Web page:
By Bill Spinks

Exactly three years after David’s Law went into effect, Midlothian ISD educators say they continue to be watchful for incidents of student bullying, both inside campuses and outside.

Becky Wiginton, MISD’s director of college/career readiness and guidance, said MISD offers guidance lessons from counselors during National Bullying Prevention Month every October.

"At that time of year, at every campus, we make a concerted effort to cover definitions of bullying, what it is, what it’s not and how to report it," Wiginton said. "(We teach) resiliency and coping strategies on how to handle conflict. Of course, we don’t just cover it that one time. Conflict is ongoing with our students and those are continually being covered in guidance."

Wiginton said MISD also partners with Aim for Success, a non-profit youth health organization based in Dallas that does prevention programming for students on every campus, both elementary and secondary. She said Aim for Success offers sessions that provide tips for parents as well.

David’s Law, or Senate Bill 179, was passed by the Texas Legislature in 2017 and went into effect Sept. 1 of that year. It amended the state Education Code regarding harassment, bullying and cyberbullying of a public school student or minor, and encourages certain mental health programs for public school students.

The law was named for David Molak, a 16-year-old high school student in San Antonio who died by suicide after being harassed online.

David’s Law requires reporting of any type of bullying. Criminal penalties for offenses were increased, and the law also provides for civil remedies such as temporary restraining orders and/or injunctions.

Soon after David’s law was passed, MISD launched a crisis prevention tip line that provides a resource for not only bullying, but also counseling for a wide range of mental health services.

KayLynn Day, assistant superintendent for human resources and student services, said MISD has been in compliance with David’s Law from the beginning and has been watchful of bullying since long before the law went into effect. The law simply gave structure to what schools should be looking for, she said.

Day said students have a number of different ways to report not just bullying, but also a variety of instances such as self-harm or information about a dangerous situation.

"For anything that can be a threat or a concern for students, parents or staff, we have an anonymous reporting system," Day said. "That is our Crisis Link, and we’ve had that since David’s Law went into effect. Based on what campus where the concern or occurrence is, that information is immediately sent out to a variety of people, from our SROs (school resource officers) to our counselors, principals and administrative staff."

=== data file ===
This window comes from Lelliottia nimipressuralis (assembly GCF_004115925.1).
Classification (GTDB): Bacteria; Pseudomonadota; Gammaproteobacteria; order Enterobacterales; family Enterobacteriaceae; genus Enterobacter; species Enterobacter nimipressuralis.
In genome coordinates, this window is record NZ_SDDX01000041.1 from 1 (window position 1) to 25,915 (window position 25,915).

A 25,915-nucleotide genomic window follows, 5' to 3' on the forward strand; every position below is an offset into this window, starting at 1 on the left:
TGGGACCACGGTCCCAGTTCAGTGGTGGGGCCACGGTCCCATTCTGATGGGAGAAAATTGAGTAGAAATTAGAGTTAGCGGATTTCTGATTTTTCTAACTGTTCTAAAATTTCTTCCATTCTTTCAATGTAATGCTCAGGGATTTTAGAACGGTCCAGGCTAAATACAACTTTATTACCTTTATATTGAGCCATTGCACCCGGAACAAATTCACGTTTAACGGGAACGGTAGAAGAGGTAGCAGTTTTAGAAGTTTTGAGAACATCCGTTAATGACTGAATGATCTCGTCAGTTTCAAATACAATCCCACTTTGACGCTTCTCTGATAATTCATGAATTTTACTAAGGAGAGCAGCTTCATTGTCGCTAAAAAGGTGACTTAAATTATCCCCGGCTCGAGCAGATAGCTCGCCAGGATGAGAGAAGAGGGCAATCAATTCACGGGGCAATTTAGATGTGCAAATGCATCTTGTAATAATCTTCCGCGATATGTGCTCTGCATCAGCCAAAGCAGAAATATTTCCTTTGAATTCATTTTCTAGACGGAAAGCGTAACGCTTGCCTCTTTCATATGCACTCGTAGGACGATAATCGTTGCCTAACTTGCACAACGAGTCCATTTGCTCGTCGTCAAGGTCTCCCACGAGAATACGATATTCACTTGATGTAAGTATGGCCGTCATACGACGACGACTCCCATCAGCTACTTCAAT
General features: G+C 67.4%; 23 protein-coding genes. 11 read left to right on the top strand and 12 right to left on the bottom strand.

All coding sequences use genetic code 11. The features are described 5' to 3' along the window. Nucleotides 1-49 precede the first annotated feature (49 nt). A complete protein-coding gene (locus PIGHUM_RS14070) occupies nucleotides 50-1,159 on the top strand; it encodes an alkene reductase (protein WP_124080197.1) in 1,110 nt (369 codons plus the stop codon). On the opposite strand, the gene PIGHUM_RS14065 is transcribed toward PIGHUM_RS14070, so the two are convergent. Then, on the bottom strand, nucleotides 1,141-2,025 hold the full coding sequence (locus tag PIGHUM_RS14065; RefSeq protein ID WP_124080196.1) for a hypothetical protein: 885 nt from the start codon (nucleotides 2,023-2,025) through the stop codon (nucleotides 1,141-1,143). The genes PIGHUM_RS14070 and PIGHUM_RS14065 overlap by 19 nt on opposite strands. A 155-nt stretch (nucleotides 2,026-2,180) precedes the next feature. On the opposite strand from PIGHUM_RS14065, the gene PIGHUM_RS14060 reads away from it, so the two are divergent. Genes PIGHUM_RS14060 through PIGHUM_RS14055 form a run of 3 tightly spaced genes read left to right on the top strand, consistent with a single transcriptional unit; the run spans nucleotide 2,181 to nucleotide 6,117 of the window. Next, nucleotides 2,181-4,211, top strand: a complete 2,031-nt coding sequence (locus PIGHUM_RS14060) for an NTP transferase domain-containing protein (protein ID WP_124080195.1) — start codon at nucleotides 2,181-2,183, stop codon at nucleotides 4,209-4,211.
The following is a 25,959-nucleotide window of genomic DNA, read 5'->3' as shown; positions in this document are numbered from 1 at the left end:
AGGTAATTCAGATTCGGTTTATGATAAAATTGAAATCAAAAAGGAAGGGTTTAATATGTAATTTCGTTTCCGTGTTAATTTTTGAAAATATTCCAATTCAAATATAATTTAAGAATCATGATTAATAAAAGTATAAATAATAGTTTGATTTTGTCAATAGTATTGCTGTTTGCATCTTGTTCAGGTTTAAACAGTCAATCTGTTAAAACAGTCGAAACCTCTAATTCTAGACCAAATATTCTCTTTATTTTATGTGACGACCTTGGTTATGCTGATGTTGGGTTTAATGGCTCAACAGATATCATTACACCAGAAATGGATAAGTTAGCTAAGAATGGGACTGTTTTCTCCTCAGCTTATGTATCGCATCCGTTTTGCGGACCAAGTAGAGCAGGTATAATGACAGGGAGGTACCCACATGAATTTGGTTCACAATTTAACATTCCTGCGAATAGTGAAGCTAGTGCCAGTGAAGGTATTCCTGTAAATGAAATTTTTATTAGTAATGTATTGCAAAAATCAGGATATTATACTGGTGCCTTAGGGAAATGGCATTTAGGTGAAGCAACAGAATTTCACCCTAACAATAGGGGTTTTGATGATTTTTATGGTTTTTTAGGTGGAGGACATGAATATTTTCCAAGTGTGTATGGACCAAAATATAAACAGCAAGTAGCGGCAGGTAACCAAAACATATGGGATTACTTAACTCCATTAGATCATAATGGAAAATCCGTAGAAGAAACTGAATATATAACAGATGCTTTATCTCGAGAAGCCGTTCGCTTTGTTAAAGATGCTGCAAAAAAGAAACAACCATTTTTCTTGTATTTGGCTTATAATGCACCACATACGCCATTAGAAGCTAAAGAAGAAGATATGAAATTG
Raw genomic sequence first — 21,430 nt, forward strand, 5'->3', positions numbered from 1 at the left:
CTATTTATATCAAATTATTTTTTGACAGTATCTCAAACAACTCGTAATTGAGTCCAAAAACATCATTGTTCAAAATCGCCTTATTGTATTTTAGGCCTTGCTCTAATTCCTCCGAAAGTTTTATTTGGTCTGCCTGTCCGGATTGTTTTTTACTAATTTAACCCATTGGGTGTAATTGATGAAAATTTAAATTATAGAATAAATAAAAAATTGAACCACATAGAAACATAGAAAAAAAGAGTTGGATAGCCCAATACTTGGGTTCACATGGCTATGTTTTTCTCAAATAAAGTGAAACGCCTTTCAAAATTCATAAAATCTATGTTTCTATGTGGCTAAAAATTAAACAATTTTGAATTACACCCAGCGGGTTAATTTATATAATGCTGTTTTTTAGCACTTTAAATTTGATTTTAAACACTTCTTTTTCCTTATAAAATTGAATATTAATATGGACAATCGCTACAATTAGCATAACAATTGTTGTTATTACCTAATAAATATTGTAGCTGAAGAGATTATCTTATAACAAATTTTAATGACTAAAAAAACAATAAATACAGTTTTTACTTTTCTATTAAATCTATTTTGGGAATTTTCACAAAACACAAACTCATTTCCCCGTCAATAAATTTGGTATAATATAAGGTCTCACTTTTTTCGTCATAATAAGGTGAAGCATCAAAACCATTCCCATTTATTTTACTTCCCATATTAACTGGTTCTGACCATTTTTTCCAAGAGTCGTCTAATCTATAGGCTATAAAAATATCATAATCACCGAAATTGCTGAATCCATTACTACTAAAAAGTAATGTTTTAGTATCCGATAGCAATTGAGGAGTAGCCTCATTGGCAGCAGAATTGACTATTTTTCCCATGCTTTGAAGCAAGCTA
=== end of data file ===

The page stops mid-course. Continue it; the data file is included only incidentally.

Day said MISD also uses Gaggle, a system under the Google umbrella that monitors internet traffic and picks up anything that might be of concern, not just from students but also in the community.

The district also regularly performs threat assessments via a team that includes SROs, counselors and campus administrators. Assessments are made based on verbal reporting by students, parents and community members, and anything physical or verbal between students is also investigated and acted upon if needed.

"It’s not just bullying, it’s broader and wider than that," Day said. "But bullying is definitely a part of that."

Day said these investigations are confidential, but said last year there were 24 bullying investigations in the district. While a number of them were considered inappropriate behavior, not all of them fit the definition of bullying, Day noted.

Karen Fitzgerald, assistant superintendent of engagement and strategic innovation, said there is a legal definition of bullying that MISD uses to identify incidences of it. If an inappropriate behavior doesn’t fit the definition of bullying, Fitzgerald said, other provisions in the student code of conduct deal with those behaviors, and the district works hard to keep campuses as environments where students feel safe.

"When somebody reports bullying and there’s an investigation, and it doesn’t meet the legal definition of bullying but other discipline may take place … you may have 43 instances you wouldn’t categorize as bullying," Fitzgerald said. "There’s a lot of confusion about what’s substantiated and what’s unsubstantiated."

Addressing public accusations made by some parents at board meetings and elsewhere that the district was not doing enough to tackle bullying, Day agreed that the term "bullying" is confused in a variety of ways, but that MISD administrators are trained to tell it apart from other behaviors.

"It’s an imbalance of power, so we definitely have to look at that definition (of bullying)," Day added. "If it’s two students using ugly language and dislike at each other, that’s wrong and inappropriate and it will be addressed. But if they’re both doing it, that’s not an imbalance of power and it will go down a different avenue."

Wiginton said staff is given specific training on understanding the definition of bullying and David’s Law, including protocols to help them navigate that definition to determine if the action was bullying or a different type of conflict or behavioral category.

"We work with the Texas Health Safety Center for our training," Wiginton said. "That is what the TEA (Texas Education Agency) recommends and we use their checklist as part of our investigative reporting so that we’re always sure we’re following the letter of the law of our bullying investigations."